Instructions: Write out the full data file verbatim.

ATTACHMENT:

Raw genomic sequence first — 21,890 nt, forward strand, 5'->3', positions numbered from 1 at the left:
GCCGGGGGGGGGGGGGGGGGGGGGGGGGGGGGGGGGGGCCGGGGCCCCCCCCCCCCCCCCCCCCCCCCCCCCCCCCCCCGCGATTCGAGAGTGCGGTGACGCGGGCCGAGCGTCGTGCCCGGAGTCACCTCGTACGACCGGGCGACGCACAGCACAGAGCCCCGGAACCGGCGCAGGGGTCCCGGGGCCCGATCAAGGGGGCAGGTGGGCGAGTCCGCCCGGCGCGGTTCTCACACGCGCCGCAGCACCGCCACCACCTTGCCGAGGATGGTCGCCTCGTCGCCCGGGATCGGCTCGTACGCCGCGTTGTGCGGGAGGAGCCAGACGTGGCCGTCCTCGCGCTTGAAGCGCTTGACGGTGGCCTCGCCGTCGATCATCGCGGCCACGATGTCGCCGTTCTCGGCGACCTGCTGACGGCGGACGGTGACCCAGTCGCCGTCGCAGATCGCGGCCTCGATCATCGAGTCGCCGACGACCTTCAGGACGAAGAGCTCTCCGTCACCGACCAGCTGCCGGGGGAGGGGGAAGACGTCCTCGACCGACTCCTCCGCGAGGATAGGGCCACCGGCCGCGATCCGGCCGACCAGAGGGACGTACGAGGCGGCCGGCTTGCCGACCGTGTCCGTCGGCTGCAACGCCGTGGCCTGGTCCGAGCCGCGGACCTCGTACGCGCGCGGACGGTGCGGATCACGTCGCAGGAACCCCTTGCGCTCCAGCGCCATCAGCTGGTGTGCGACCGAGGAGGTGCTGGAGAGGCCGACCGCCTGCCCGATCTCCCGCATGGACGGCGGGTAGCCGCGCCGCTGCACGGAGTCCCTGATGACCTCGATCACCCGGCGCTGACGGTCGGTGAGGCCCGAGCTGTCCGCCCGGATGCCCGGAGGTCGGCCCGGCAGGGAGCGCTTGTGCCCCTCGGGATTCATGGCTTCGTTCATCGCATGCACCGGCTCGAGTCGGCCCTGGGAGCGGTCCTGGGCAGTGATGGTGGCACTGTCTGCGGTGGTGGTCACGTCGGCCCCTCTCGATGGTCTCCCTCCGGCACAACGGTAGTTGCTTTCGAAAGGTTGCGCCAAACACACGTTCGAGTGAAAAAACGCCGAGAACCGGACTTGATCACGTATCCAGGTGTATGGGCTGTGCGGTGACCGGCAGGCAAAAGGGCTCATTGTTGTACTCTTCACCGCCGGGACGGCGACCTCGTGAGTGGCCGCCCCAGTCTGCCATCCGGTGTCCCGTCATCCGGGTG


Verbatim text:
Raw genomic sequence first — 21,890 nt, forward strand, 5'->3', positions numbered from 1 at the left:
GCCGGGGGGGGGGGGGGGGGGGGGGGGGGGGGGGGGGGCCGGGGCCCCCCCCCCCCCCCCCCCCCCCCCCCCCCCCCCCGCGATTCGAGAGTGCGGTGACGCGGGCCGAGCGTCGTGCCCGGAGTCACCTCGTACGACCGGGCGACGCACAGCACAGAGCCCCGGAACCGGCGCAGGGGTCCCGGGGCCCGATCAAGGGGGCAGGTGGGCGAGTCCGCCCGGCGCGGTTCTCACACGCGCCGCAGCACCGCCACCACCTTGCCGAGGATGGTCGCCTCGTCGCCCGGGATCGGCTCGTACGCCGCGTTGTGCGGGAGGAGCCAGACGTGGCCGTCCTCGCGCTTGAAGCGCTTGACGGTGGCCTCGCCGTCGATCATCGCGGCCACGATGTCGCCGTTCTCGGCGACCTGCTGACGGCGGACGGTGACCCAGTCGCCGTCGCAGATCGCGGCCTCGATCATCGAGTCGCCGACGACCTTCAGGACGAAGAGCTCTCCGTCACCGACCAGCTGCCGGGGGAGGGGGAAGACGTCCTCGACCGACTCCTCCGCGAGGATAGGGCCACCGGCCGCGATCCGGCCGACCAGAGGGACGTACGAGGCGGCCGGCTTGCCGACCGTGTCCGTCGGCTGCAACGCCGTGGCCTGGTCCGAGCCGCGGACCTCGTACGCGCGCGGACGGTGCGGATCACGTCGCAGGAACCCCTTGCGCTCCAGCGCCATCAGCTGGTGTGCGACCGAGGAGGTGCTGGAGAGGCCGACCGCCTGCCCGATCTCCCGCATGGACGGCGGGTAGCCGCGCCGCTGCACGGAGTCCCTGATGACCTCGATCACCCGGCGCTGACGGTCGGTGAGGCCCGAGCTGTCCGCCCGGATGCCCGGAGGTCGGCCCGGCAGGGAGCGCTTGTGCCCCTCGGGATTCATGGCTTCGTTCATCGCATGCACCGGCTCGAGTCGGCCCTGGGAGCGGTCCTGGGCAGTGATGGTGGCACTGTCTGCGGTGGTGGTCACGTCGGCCCCTCTCGATGGTCTCCCTCCGGCACAACGGTAGTTGCTTTCGAAAGGTTGCGCCAAACACACGTTCGAGTGAAAAAACGCCGAGAACCGGACTTGATCACGTATCCAGGTGTATGGGCTGTGCGGTGACCGGCAGGCAAAAGGGCTCATTGTTGTACTCTTCACCGCCGGGACGGCGACCTCGTGAGTGGCCGCCCCAGTCTGCCATCCGGTGTCCCGTCATCCGGGTG